Functions in R: how to get your output

Tim Oltman
2 min readMar 26, 2022
Photo by Erda Estremera on Unsplash

Once you begin using functions in R you will need to know a few things about returning values from functions. This article will cover how to return values, and how to return multiple values or objects from a function.

Return values

First of all, R will by default return the value from the last line of code in your function.

my_func <- function(x) {
y <- x + 2

In this case, my_func will return the value of y.

> my_func(2)
[1] 4

You can also use the return function to immediately return a value and end the function execution. This might be necessary if your function has branching control. For example, consider the following function:

greater_than <- function(x, y) {
if(x > y) {

The function greater_than will return the string "yes" immediately if x > y evaluates to TRUE. Otherwise, the if-statement will finish and "no" will be returned.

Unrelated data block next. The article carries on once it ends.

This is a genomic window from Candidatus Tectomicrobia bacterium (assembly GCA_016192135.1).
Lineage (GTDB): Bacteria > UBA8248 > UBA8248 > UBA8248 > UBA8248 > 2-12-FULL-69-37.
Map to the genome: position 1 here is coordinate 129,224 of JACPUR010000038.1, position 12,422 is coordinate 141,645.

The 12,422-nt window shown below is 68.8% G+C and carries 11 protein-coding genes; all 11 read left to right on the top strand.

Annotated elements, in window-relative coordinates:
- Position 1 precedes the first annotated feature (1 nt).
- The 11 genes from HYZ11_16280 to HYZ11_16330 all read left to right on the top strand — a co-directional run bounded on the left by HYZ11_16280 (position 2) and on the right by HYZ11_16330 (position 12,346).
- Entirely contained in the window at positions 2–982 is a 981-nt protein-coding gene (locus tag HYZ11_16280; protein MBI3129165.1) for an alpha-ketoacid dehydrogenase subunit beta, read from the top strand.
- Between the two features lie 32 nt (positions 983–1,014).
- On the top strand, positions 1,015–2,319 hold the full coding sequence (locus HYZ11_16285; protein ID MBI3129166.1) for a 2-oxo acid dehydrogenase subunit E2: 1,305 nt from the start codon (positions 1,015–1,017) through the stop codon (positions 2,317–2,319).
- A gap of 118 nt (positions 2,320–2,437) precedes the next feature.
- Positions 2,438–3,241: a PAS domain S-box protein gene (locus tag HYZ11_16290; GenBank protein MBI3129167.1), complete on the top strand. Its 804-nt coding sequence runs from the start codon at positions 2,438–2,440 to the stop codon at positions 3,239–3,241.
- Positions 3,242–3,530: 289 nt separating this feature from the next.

It can be good practice to use a return function even in the last line of a function and no other return functions are used. Always strive to make your code as readable as possible.

How to return multiple values

Sometimes you will want to return multiple values from a function. But you can only return a single object from a function. The solution is to return an object like a vector or a list that contains all of the values you need.

my_list_func <- function() {
return(list(a = 1, b = "two"))

This function returns a list with two elements.

> new_list <- my_list_func()
> new_list
[1] 1
[1] "two"

The elements of the list can be accessed by new_list$a and new_list$b. You can then use them as in the following code.

> new_list$a
[1] 1
> new_list$b
[1] "two"

I hope that helps you return exactly what you need from your functions in R.